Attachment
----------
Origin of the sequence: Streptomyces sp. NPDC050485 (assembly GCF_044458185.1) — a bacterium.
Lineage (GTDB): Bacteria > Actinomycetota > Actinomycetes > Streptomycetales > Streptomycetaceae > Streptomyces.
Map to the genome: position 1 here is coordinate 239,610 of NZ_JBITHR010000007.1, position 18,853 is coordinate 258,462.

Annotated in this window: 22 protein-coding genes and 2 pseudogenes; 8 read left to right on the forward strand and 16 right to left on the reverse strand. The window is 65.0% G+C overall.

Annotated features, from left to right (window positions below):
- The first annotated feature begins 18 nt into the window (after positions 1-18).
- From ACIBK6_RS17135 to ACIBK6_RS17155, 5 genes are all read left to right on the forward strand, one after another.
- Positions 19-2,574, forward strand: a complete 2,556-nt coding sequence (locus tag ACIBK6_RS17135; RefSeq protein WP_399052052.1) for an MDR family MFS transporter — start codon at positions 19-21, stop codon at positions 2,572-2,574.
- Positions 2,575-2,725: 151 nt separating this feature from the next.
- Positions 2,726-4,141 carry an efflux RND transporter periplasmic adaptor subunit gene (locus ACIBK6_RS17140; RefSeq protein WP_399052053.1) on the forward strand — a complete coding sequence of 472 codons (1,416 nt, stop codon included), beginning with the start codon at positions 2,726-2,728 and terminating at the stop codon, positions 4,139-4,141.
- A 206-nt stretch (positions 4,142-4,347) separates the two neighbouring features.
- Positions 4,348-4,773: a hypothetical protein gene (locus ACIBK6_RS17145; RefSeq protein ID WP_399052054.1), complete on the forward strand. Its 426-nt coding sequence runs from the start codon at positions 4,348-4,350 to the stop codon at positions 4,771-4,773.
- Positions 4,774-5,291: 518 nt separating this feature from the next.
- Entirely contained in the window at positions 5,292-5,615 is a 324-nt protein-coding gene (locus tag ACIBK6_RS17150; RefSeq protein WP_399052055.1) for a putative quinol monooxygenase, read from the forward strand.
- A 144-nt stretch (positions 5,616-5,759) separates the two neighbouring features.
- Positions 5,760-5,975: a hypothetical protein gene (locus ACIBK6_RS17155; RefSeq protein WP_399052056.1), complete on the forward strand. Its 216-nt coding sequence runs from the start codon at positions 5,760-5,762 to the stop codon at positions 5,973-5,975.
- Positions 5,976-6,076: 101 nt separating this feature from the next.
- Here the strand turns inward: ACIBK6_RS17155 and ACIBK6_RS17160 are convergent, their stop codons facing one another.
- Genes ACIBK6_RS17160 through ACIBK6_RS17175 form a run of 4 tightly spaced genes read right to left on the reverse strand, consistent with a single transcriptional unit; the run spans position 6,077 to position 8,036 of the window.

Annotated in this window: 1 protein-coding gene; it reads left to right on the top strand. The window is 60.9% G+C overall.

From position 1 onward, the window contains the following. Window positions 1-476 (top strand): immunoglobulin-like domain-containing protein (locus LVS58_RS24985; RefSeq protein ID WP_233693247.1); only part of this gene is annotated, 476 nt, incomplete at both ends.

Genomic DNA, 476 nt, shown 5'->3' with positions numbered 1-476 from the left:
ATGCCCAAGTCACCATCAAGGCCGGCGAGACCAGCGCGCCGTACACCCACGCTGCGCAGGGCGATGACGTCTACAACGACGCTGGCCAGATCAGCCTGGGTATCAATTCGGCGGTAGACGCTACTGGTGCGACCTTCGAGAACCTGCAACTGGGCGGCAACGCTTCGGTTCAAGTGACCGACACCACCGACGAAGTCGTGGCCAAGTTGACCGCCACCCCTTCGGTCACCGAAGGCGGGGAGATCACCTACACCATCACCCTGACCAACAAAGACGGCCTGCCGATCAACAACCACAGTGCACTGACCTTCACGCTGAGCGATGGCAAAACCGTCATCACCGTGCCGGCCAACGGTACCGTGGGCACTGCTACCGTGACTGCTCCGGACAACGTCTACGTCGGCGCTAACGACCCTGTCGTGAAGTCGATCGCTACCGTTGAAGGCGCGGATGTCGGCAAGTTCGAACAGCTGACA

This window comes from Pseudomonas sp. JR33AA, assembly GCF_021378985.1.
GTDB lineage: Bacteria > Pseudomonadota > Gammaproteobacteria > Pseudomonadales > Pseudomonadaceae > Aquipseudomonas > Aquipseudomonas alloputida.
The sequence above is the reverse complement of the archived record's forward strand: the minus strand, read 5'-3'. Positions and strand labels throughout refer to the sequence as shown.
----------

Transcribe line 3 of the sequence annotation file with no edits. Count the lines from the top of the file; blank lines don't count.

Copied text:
Map to the genome: position 1 here is coordinate 239,610 of NZ_JBITHR010000007.1, position 18,853 is coordinate 258,462.